EK: Yes, it was. There are always things that you can’t get to but I think it was the perfect length of time for the project. It actually worked out really really well, and I have to give credit to my supervisor Digitization Librarian Sarah Severson for that, because she was the one who plotted out week by week all the tasks that I would do and we pretty much followed it to the letter. And it worked out brilliantly. She was really great at figuring out how long each step would take. It was perfect.
LM: What skills, lessons or “learning moments” did you take away from this experience?
EK: So many skills! One of the major hurdles that I encountered at the start when I had to go through all these different institutions’ collections, was feeling a bit overwhelmed because there was so much information out there. And because I knew I had 10 hours a week, I had a restricted amount of time in which to take all this information and synthesize it. I really had to prioritize and learn how to very quickly figure out key points when reading an article or looking at an institution’s website. What are the takeaways that I can see and incorporate into my recommendations for McGill? I don’t know if I would call it a skill necessarily, but I had never used Pinterest or edited a Wikipedia article before. Twitter I was familiar with. With Pinterest, I just came in as a brand new user and there was bit of a learning curve in learning how to use it. I incorporated all the best practices that I had learned from the literature review into creating McGill’s Pinterest account. What I really loved about this task was that, Web Services Librarian Ed Bilodeau set up a Pinterest account for me, and then really just gave it to me to manage. I was given total ownership over it. Everybody from the team trusted that I would do a good job in representing McGill online through their Pinterest account and this was an added motivator for me to do a good job. Learning how to edit Wikipedia was also new to me. It never even crossed my mind. Sarah hosted a Wikipedia edit-a-thon as part of Open Access Week at McGill and this helped me to learn the basics. There was a little bit of a learning curve involved since you need to add a little bit of HTML code but it was great. Overall, it was fantastic experience and I learned a tremendous amount from this practicum.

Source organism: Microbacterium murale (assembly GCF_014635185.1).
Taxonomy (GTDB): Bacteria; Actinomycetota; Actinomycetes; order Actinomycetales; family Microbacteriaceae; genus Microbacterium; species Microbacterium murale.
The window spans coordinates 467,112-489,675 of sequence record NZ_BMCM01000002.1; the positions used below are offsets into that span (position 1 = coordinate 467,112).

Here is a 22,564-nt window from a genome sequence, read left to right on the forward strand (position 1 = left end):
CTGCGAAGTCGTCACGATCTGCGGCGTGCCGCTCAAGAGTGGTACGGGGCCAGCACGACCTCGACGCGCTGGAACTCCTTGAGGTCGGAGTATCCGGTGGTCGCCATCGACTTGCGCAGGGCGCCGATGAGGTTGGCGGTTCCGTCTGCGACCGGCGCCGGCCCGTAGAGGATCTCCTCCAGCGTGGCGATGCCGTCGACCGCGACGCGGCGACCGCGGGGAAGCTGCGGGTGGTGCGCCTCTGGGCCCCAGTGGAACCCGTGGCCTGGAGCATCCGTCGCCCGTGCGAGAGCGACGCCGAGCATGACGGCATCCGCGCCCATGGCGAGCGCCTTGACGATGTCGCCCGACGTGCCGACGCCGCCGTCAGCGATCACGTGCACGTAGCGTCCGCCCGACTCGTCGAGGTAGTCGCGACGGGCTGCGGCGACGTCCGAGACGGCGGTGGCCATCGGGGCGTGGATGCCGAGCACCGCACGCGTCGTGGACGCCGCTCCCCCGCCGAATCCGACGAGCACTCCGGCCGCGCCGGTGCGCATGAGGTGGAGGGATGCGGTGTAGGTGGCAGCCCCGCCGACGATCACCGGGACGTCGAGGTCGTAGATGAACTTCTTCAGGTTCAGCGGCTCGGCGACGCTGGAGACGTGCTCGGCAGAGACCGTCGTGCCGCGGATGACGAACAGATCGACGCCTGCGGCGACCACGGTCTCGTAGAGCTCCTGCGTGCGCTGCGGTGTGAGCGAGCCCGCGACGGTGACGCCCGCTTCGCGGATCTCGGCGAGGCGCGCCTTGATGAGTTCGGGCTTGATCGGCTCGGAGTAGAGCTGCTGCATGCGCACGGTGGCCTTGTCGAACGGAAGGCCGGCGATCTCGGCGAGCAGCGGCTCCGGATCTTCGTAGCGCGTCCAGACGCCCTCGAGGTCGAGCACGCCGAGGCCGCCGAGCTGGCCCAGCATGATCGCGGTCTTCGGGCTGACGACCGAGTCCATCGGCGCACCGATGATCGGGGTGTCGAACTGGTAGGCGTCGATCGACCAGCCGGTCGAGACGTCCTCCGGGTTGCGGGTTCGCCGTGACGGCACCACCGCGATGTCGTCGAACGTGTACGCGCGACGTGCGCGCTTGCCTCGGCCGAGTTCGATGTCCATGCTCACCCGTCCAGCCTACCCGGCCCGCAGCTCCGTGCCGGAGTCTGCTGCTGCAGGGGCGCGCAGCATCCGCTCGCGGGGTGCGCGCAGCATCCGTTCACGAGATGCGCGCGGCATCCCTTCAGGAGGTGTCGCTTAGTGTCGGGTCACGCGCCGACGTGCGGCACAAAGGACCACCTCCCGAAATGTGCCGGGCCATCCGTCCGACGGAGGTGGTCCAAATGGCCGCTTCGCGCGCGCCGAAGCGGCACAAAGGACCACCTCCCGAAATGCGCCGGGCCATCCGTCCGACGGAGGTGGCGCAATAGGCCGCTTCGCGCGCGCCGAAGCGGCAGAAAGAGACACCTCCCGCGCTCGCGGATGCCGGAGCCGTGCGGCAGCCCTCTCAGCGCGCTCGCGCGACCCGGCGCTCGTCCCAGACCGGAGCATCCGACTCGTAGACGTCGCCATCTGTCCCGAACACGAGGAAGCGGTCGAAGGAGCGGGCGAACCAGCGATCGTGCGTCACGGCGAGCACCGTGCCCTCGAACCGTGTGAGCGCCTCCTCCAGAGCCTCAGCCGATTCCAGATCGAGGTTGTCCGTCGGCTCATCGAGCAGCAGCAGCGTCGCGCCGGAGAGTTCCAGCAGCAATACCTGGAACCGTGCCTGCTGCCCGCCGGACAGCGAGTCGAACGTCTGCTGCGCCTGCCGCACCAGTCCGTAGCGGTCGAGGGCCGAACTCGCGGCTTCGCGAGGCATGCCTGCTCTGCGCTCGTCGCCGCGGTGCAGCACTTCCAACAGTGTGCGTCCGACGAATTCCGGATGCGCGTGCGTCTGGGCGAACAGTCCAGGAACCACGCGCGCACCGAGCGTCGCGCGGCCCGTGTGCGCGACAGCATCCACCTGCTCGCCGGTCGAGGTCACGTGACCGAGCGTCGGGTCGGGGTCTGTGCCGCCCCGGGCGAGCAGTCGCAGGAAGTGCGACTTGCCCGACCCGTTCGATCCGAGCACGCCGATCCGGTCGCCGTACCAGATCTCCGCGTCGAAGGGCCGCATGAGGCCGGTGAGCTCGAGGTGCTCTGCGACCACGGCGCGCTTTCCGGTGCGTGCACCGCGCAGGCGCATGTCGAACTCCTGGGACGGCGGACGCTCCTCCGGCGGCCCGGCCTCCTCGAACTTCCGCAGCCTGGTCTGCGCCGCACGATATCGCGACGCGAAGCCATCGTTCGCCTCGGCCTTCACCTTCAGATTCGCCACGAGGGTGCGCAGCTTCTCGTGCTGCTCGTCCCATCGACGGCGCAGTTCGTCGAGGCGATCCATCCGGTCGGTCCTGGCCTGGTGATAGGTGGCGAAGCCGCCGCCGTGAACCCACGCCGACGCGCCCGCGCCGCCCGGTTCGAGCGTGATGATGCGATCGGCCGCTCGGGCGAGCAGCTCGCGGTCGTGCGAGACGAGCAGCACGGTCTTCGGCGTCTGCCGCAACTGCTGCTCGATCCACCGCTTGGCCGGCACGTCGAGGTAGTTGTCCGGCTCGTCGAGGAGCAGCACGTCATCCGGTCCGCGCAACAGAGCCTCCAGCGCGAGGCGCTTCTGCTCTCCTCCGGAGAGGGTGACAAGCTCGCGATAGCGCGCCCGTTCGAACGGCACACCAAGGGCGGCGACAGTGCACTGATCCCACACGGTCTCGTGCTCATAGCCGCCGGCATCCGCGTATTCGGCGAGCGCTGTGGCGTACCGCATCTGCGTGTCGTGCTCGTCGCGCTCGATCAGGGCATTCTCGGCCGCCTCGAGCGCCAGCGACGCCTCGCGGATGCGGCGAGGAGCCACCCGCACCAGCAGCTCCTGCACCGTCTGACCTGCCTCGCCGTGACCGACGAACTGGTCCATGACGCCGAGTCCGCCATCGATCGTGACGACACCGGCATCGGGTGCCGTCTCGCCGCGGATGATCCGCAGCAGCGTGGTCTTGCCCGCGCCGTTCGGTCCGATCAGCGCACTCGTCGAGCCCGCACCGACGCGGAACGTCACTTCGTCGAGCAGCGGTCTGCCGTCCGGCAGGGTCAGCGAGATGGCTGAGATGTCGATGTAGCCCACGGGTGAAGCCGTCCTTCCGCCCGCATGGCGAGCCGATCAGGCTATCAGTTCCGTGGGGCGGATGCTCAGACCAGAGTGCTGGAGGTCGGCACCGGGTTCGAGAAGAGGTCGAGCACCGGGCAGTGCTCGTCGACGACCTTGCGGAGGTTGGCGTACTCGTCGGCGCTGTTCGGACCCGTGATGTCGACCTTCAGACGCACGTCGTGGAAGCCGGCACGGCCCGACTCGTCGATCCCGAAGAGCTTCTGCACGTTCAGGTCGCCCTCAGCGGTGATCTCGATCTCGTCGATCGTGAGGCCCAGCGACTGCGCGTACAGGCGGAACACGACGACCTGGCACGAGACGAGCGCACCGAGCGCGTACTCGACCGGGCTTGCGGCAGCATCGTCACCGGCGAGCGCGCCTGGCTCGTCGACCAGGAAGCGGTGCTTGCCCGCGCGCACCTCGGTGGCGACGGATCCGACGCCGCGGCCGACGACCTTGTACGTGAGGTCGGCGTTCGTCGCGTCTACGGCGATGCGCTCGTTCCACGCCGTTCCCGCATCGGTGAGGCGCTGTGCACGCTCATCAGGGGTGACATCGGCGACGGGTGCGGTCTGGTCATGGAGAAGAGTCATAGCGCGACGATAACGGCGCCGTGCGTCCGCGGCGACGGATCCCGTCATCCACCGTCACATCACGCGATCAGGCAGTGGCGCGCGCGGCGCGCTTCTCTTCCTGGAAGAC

LM: What do you wish you had known before you had started your practicum?
EK: Well, when I was analyzing the 13 different institutions, Sarah and I chose some institutions that we admired, like the New York Public Library. We chose certain ones that we considered to be at the same level as McGill, in that they were Canadian, they were the similar size in terms of student body and number of digital collections and then we chose a few random institutions. In retrospect, I think I would’ve liked to have had a bit more time to research whether it was really worth our time looking into those random collections. Because of the time constraints, I chose them arbitrarily and just thought “Okay, let’s have a look at these.” And it was only until halfway through a very thorough analysis that I realized that, really their digital collections weren’t as strong as I initially thought and there wasn’t really much that we could learn or gain from them. But because I was already halfway through, I was committed to it and felt I had to finish it. So in retrospect I think I would’ve allowed myself a bit more time to do a preliminary research of the institutions that we were interested in examining so that I wouldn’t look at institutions that weren’t really worth our time.